CULTURAL WORD PROJECT: Translate "Saudade" !
Dear Portuguese speakers, we have a challenge for you: help us translate the word “SAUDADE” below!
As you know, this is a difficult word to explain to non-native speakers -- yet such a great expression! We will take the best pieces of everyone's translation and post one final, collaborative version so that all our Facebook fans can learn about it.
The more people write their own translations, the better. Ready...set….go!
Saudade, it is all that has left of you. Memories of how happy we have been, memories of how angry you left me sometimes. The things that we have built and destroyed together. Oh, and how many times we had been destroyed and hurt and i pulled you up like all the times you pulled me up. Everything that we have shared, all the saddest times, all the happiest times, all the weirdest times, all the funniest times. Now you are gone, and i don't have a word to express my feelings; it is not sadness because you gave me happyness, it is not happyness because you are not with me now. I have no word to express myself to you, unless if you know what means saudade.
I think this is one of those Zen Master tricks, where they give their students an impossible task in order to lead them to enlightenment.
There's an interesting difference between "saudade" and "nostalgia".
NOSTALGIA is the lack you feel of something you'll never witness again. Like your childhood, the 90's, places that are already destroyed, a birthday party or special vacations.
SAUDADE is the lack you feel of something you really can see again, even if it takes decades to happen (or might even never happen). Like typewriters, places that still exists, people you can meet somehow (like family, teachers or friends), smell of books, old vinyls, letters hand-written at mailbox, a toy from your childhood, a meal you can only eat in a restaurant very far away from you at the moment.
That's why many of brazilian cemiteries is called "Cemitério da Saudade". We actually believe in life after death, where we'll see people we miss and died before we did. There's a beautiful poetry behind this thought. And that's why we never feel "nostalgia" about someone, but we can perfectly have "saudade" of any person, dead or alive.
Of course there's brazilians that doesn't believe in life after death, but catholicism is the oficial religion in this country and the most part of the other religions has christians bases or interact with spirits that were alive in Earth at some moment before. It's rare to find a brazilian who thinks there's no life after death somehow.
So those people you care most, those people you really love, those people you always will be there somehow, no matter the distance, are the people which SAUDADE you will probably have if you spend enough time without their contact.
This seems simple at first, but I guess it depends on the context. Here are some possible meanings: I yearn for; I long for; I pine for; hanker; Nostalgia; to pine for; languish; to miss; to wish for; longing.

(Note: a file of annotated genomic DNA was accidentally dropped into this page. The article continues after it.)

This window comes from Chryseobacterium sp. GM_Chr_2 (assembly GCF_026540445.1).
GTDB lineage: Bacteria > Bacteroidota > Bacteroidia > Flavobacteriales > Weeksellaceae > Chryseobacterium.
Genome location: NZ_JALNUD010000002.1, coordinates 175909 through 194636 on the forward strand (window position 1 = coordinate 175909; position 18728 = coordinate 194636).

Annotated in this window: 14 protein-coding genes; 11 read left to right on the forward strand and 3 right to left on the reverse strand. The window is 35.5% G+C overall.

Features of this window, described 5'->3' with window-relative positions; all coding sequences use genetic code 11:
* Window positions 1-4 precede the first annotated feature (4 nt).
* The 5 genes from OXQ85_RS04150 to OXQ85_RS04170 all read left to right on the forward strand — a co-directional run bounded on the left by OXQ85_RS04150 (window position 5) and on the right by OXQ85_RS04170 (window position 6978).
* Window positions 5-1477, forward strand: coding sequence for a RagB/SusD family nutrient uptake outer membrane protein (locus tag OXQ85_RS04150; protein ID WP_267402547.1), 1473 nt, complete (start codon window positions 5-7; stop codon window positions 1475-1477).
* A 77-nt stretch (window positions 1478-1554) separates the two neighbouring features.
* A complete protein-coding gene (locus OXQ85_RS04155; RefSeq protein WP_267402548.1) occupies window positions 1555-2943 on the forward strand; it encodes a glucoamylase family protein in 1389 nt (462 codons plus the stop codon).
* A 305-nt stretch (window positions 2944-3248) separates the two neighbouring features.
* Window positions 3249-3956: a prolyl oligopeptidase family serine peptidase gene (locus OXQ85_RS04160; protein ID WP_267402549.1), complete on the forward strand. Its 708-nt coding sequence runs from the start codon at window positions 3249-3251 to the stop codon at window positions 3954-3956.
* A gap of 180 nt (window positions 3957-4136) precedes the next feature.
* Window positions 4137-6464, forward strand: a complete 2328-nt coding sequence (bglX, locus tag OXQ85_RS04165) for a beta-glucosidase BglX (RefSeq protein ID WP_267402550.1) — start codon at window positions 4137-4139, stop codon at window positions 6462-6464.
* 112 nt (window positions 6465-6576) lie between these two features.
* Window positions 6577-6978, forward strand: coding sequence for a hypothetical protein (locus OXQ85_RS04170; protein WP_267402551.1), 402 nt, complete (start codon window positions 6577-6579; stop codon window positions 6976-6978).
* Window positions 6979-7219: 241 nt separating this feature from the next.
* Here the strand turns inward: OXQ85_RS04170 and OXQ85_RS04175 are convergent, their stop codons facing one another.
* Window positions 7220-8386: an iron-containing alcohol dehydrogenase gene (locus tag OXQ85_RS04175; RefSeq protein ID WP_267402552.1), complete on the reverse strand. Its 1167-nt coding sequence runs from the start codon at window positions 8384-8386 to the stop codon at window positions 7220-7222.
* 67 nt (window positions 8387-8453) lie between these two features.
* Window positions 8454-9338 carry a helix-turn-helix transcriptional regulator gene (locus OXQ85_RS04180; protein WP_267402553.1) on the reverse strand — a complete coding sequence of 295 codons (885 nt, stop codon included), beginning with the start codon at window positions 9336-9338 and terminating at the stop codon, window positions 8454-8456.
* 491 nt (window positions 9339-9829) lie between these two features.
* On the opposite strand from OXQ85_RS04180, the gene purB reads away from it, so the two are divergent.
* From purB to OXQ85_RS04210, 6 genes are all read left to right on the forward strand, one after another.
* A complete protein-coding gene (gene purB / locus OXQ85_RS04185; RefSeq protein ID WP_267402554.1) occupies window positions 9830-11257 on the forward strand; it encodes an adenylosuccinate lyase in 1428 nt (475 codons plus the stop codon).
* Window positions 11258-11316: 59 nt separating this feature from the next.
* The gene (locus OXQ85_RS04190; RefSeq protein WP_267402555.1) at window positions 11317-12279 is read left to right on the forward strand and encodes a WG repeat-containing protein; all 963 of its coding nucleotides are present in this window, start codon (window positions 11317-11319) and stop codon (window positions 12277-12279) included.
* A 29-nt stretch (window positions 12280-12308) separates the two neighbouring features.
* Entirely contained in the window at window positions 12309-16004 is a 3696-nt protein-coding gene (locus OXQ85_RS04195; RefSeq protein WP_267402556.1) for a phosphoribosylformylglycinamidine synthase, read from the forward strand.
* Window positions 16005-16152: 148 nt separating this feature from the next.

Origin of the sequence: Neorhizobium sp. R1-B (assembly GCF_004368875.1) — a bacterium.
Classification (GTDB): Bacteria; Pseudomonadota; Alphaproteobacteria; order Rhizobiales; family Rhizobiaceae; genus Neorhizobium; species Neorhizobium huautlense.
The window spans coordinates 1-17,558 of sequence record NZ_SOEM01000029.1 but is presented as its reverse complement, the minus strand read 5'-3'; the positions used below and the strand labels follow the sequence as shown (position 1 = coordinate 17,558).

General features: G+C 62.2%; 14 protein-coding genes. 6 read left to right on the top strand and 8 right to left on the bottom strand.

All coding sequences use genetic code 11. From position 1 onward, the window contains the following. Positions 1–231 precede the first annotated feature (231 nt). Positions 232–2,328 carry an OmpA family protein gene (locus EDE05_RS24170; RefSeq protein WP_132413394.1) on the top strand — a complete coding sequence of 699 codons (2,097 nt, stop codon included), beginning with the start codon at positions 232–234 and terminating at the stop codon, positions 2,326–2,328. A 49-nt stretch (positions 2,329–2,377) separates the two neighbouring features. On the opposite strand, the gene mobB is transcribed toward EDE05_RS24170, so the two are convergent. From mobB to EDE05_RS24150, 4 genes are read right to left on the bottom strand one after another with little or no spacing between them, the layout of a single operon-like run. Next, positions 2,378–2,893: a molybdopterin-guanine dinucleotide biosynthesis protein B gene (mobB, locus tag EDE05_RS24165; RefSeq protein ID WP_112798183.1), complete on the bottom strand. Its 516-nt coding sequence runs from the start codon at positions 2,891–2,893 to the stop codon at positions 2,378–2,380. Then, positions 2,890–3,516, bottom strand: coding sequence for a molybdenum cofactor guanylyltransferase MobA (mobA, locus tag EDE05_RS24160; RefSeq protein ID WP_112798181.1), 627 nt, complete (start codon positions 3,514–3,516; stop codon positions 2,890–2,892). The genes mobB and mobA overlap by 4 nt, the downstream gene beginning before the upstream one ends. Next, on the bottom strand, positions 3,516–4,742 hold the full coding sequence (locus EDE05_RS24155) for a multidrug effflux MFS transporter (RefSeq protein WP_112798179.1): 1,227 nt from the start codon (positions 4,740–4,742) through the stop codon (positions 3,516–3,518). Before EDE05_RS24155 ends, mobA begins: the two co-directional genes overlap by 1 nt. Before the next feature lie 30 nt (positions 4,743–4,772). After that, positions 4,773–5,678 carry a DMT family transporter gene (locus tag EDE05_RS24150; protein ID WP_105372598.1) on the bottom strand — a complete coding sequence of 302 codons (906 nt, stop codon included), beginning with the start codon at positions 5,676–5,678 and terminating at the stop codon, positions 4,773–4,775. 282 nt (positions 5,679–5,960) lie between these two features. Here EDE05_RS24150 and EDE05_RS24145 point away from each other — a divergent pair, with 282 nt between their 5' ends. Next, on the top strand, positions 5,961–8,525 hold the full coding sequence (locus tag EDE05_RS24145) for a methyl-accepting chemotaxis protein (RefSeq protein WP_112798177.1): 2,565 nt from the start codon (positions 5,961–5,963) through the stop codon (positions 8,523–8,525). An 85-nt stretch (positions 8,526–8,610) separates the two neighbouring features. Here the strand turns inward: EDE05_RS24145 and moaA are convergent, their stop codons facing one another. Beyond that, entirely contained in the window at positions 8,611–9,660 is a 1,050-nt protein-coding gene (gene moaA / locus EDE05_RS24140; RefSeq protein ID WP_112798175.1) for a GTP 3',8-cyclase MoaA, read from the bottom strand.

I would say hanker, is one that fits the best in my opinion. http://www.thefreedictionary.com/hanker
Based on the information that I found from various sources online, "saudade" most directly translates to "longing" or "yearning".
Someone has yet to explain to me how "saudade" isn't simply translated as "longing" or "pining". To me, it just looks like plain old Portuguese self-importance (I can say that because I am Portuguese by the way).
Saudade is the noun for the verb miss. I miss you = Eu tenho saudade de você In this case the verb "miss" is translated into two words "tenho" (verb) and "saudade" (noun). As an example I show you a wrong grammatically translation, but how the literal meaning would be in English: I have 'missing' for you. (wrong translated from: Eu tenho saudade de você). As you can see, it's nothing more than the word "miss" transformed into a noun! It also usually goes with two verbs: "ter" (have) and "sentir" (feel). Eu tenho saudade(s) Eu sinto saudade(s) I hope this can help!
"Saudade" doesn't mean "falta", the literal translation of "miss". But "miss" is the word currently and commonly used to translate "saudade", despite the fact it doesn't mean "saudade" literally.
Different languages have distinct amount of words, therefor implicating that some words doesn't have an exact translation. And I think it should be okay. Every word in every language have something unique in the way it is used to communicate the speaker's mood/feelings along with a main information, and by these characteristics some words are hard to translate.
Mario Quintana, brazilian poet, wrote: "Esses que pensam que existem sinônimos, desconfio que não sabem distinguir as diferentes nuanças de uma cor.". Or "Those who think that exist synonyms, I suspect that they don't know how to distinguish the different shades of a color".
My suggestion is: or you choose the common translation "miss", or simply don't translate it, assuming that is a Brazilian thing and no other word catches correctly the meaning.